Home > Economics - General > Bitcoin’s zero-sum game

Bitcoin’s zero-sum game

January 23rd, 2018

That’s the title of my latest piece in Inside Story. Nothing that will surprise anyone who’s been paying attention to what I’ve written on this, so I’ll just cite the conclusion

Since bitcoins are not useful as a medium of exchange, or desirable in themselves, their true value is zero. The highest price at which bitcoins have traded is around $20,000. At the time of writing, the market price is halfway between that level and zero. Pay your money (or not) and take your chances.

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  1. Smith
    January 23rd, 2018 at 17:45 | #1

    Bitcoin is useful for gambling. And you can place your bets from your computer or phone. And it’s probably less rigged than a lot of sporting events.

  2. Pittsburgh Mike
    January 24th, 2018 at 01:01 | #2

    You wrote: “If this were to happen, the value of the total stock of bitcoins would be equal to the value of US currency now in circulation, a bit over US$1 trillion. Since the stock of bitcoins is limited to twenty-one million, each coin would be worth around US$50 million. At a current price of US$10,000, this would be a bet worth taking at odds of 5000 to one.”

    $1 trillion / 21 million coins = $50,000.

    You *really* hurt your credibility when you make a math error of this magnitude and don’t even notice it.

  3. January 24th, 2018 at 10:15 | #3

    @Pittsburgh Mike
    Ha ha you suck. You don’t know what a trillion is.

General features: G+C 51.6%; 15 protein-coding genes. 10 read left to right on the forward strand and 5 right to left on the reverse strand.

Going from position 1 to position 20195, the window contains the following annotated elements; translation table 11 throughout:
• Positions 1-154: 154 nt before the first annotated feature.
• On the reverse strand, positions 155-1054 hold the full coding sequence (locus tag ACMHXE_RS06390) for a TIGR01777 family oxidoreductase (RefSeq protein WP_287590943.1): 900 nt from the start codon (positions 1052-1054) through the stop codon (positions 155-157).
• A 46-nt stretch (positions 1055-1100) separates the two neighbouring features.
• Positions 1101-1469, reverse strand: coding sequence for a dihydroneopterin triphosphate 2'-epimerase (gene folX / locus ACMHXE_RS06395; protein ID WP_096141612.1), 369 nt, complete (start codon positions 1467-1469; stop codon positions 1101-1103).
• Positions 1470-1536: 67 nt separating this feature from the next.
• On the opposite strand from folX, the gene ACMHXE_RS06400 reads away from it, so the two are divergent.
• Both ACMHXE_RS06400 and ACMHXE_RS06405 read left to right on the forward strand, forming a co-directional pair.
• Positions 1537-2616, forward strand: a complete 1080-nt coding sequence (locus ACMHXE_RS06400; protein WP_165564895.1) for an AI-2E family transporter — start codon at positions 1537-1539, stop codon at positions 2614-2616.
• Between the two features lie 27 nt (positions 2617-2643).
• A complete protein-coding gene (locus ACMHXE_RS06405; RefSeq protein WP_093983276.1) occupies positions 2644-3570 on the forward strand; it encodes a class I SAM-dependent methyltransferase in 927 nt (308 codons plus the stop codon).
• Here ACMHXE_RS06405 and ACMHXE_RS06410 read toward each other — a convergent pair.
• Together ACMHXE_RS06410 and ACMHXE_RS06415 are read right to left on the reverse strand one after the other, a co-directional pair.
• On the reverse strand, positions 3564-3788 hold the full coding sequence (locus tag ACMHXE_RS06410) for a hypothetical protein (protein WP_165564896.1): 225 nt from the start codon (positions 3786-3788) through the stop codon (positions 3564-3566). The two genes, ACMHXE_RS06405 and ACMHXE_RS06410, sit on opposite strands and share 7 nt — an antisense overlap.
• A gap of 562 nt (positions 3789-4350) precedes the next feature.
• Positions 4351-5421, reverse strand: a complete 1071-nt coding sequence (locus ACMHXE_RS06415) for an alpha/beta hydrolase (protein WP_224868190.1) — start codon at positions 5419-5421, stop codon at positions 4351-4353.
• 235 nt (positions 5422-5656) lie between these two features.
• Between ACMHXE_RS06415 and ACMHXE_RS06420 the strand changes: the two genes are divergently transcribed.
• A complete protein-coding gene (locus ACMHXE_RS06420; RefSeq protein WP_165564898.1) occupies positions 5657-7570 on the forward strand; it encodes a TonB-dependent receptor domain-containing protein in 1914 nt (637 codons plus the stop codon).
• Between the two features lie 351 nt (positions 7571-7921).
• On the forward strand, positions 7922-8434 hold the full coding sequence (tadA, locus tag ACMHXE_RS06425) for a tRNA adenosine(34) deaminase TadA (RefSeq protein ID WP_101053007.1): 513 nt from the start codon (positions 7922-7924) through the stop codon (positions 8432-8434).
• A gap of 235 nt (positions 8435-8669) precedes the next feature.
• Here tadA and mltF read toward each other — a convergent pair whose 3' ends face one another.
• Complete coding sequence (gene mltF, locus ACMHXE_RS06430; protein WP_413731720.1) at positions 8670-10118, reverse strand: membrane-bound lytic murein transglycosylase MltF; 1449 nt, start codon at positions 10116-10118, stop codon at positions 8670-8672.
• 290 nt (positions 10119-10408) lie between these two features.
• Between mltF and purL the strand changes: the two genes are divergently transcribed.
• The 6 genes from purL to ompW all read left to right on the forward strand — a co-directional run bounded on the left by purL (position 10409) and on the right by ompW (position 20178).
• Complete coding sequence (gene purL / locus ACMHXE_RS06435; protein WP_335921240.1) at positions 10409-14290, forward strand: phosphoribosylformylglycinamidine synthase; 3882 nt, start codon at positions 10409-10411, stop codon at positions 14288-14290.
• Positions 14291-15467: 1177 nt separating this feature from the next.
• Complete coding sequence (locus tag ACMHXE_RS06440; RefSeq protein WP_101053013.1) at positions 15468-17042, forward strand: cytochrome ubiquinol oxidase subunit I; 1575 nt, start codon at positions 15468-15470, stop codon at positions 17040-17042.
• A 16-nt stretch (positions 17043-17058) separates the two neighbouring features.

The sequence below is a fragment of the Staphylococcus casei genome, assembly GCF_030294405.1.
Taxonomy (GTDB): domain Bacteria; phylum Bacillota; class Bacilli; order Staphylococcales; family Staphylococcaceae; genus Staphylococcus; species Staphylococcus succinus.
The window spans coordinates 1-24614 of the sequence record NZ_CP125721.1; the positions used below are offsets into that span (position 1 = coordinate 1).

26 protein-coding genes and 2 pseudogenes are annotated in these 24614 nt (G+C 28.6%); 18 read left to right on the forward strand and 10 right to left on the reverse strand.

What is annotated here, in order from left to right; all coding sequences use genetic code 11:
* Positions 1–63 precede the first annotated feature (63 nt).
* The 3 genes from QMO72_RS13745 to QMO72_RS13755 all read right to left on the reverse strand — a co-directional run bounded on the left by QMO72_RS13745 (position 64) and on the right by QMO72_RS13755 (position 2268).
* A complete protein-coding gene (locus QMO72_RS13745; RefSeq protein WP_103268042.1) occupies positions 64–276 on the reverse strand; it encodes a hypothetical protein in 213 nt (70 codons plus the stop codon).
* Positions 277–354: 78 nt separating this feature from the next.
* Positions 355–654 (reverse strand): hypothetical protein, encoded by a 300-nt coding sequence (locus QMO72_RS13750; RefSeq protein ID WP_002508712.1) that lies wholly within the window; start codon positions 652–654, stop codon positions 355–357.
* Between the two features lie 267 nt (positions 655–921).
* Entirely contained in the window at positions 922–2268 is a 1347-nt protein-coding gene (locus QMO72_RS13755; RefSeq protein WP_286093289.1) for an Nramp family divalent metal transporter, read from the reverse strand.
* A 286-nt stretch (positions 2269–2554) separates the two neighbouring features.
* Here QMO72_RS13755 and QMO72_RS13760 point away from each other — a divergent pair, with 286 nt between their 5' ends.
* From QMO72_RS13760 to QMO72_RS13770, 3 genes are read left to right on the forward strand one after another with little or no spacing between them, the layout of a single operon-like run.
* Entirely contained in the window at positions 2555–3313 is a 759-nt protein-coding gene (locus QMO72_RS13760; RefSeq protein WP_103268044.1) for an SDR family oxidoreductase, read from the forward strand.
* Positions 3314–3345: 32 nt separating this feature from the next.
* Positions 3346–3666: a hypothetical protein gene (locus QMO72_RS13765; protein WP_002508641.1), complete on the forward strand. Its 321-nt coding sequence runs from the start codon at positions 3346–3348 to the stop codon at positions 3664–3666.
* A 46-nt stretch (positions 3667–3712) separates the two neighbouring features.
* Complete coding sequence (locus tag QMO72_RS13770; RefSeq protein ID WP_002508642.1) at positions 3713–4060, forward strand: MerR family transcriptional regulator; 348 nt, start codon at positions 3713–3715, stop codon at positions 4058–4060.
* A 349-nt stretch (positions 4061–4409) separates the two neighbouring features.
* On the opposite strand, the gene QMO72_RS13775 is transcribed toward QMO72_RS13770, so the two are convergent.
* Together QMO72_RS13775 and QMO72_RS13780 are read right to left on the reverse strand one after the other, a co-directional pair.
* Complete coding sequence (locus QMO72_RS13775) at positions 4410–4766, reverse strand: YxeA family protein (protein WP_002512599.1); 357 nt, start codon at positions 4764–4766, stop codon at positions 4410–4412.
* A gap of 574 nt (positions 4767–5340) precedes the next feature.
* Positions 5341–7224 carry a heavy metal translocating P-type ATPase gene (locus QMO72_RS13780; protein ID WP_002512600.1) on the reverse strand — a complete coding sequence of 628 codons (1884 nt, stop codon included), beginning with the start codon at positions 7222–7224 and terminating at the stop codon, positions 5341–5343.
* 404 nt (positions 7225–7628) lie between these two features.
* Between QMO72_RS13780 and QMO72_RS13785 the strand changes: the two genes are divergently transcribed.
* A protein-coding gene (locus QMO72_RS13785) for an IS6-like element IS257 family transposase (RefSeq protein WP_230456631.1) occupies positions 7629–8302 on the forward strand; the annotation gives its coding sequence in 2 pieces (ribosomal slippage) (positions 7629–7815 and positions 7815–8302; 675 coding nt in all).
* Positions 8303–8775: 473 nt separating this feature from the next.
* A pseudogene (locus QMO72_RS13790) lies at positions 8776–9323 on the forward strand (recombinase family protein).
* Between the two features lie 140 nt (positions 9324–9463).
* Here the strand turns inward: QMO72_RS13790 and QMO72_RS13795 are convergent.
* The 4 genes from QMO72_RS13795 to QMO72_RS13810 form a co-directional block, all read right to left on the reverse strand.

4. rog
    January 24th, 2018 at 11:16 | #4

    @Pittsburgh Mike I thought it simple enough; 50,000,000/10,000=5,000.

    To make it simpler, divide the dividend and divisor by 10,000; 5,000/1=5,000

  5. Moz of Yarramulla
    January 24th, 2018 at 12:01 | #5

    I fear that my maths skills are just not up to that, I get ~1M/coin. The trillion is unquestionably a US one, https://www.federalreserve.gov/faqs/currency_12773.htm says 1.5 trillion, then the graphs they link to from there are conveniently in billions and it’s 1,500 billion. So 1.5e12 / 2.1e6 ~1e6, or $1M per coin.

    But I thought we’d long established that “that doesn’t work in the real world” isn’t a sufficient objection to economics? Otherwise neo-liberals would have stopped using it as a figleaf for their thefts.

  6. Smith
    January 24th, 2018 at 12:20 | #6

    @Moz of Yarramulla

    The number is US$1.5 trillion where one trillion is a thousand billion, which makes the theoretical maximum price US$75,000.

    Not that it matters.

    The interesting question is what can be usefully done with the blockchain technology.

  7. Moz of Yarramulla
    January 24th, 2018 at 12:31 | #7

    Smith, thanks for explaining what I said back to me, that cleared up… nothing at all. 1T = 1000B = 1,000,000M … = 1e12. That’s just standard scientific notation which is explicitly about making it easier to spot those kind of off-by-1000 or off-by-10000000 type errors (see what I did there?).

    But error was where I used 2.1e6 instead of 2.1e7 as the divisor. So my answer is ~1e5, which is the same as JQ got.

  8. January 24th, 2018 at 13:44 | #8

    Gee, the more comments that appear, the more confusing it is.

    I thought the explanation may have been due to the old British defn of trillion and billion being bigger than the (now commonly used) US definitions. But using the old British trillion doesn’t help.

    Even if a maths error, I don’t think it affects the big picture argument at all.

  9. John Quiggin
    January 24th, 2018 at 14:30 | #9

    It is a very embarrassing mistake. Sadly, I’m prone to the occasional mental typo of this kind. I actually looked at it and convinced myself I had the number right.

    The only consolation is that fixing the error strengthens my case/.

  10. Greg Pius
    January 25th, 2018 at 05:53 | #10